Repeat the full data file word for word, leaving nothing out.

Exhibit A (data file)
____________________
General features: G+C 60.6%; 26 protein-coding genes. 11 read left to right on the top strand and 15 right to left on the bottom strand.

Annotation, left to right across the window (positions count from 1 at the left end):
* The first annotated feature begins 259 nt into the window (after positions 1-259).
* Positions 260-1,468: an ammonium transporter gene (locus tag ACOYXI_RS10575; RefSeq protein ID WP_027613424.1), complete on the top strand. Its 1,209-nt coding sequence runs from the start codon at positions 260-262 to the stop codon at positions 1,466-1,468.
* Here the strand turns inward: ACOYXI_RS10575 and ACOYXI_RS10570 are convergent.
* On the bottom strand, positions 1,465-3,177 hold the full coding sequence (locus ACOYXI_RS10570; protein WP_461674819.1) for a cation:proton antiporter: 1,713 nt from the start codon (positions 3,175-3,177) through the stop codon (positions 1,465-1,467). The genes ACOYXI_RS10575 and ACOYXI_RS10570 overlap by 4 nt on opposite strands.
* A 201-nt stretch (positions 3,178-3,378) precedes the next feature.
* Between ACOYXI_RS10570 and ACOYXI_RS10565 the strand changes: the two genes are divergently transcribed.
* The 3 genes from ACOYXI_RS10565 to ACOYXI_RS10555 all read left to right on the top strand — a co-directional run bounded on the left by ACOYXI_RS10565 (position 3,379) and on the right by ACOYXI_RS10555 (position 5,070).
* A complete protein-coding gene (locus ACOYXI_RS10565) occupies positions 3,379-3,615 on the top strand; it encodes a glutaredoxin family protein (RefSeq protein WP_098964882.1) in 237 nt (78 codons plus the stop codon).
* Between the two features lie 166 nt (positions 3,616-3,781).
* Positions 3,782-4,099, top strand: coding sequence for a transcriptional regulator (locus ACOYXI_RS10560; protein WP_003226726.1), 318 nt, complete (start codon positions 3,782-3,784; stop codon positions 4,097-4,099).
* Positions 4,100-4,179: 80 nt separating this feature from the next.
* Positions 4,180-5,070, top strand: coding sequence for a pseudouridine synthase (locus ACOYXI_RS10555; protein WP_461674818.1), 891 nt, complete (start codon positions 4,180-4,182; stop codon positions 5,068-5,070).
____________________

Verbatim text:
General features: G+C 60.6%; 26 protein-coding genes. 11 read left to right on the top strand and 15 right to left on the bottom strand.

Annotation, left to right across the window (positions count from 1 at the left end):
* The first annotated feature begins 259 nt into the window (after positions 1-259).
* Positions 260-1,468: an ammonium transporter gene (locus tag ACOYXI_RS10575; RefSeq protein ID WP_027613424.1), complete on the top strand. Its 1,209-nt coding sequence runs from the start codon at positions 260-262 to the stop codon at positions 1,466-1,468.
* Here the strand turns inward: ACOYXI_RS10575 and ACOYXI_RS10570 are convergent.
* On the bottom strand, positions 1,465-3,177 hold the full coding sequence (locus ACOYXI_RS10570; protein WP_461674819.1) for a cation:proton antiporter: 1,713 nt from the start codon (positions 3,175-3,177) through the stop codon (positions 1,465-1,467). The genes ACOYXI_RS10575 and ACOYXI_RS10570 overlap by 4 nt on opposite strands.
* A 201-nt stretch (positions 3,178-3,378) precedes the next feature.
* Between ACOYXI_RS10570 and ACOYXI_RS10565 the strand changes: the two genes are divergently transcribed.
* The 3 genes from ACOYXI_RS10565 to ACOYXI_RS10555 all read left to right on the top strand — a co-directional run bounded on the left by ACOYXI_RS10565 (position 3,379) and on the right by ACOYXI_RS10555 (position 5,070).
* A complete protein-coding gene (locus ACOYXI_RS10565) occupies positions 3,379-3,615 on the top strand; it encodes a glutaredoxin family protein (RefSeq protein WP_098964882.1) in 237 nt (78 codons plus the stop codon).
* Between the two features lie 166 nt (positions 3,616-3,781).
* Positions 3,782-4,099, top strand: coding sequence for a transcriptional regulator (locus ACOYXI_RS10560; protein WP_003226726.1), 318 nt, complete (start codon positions 3,782-3,784; stop codon positions 4,097-4,099).
* Positions 4,100-4,179: 80 nt separating this feature from the next.
* Positions 4,180-5,070, top strand: coding sequence for a pseudouridine synthase (locus ACOYXI_RS10555; protein WP_461674818.1), 891 nt, complete (start codon positions 4,180-4,182; stop codon positions 5,068-5,070).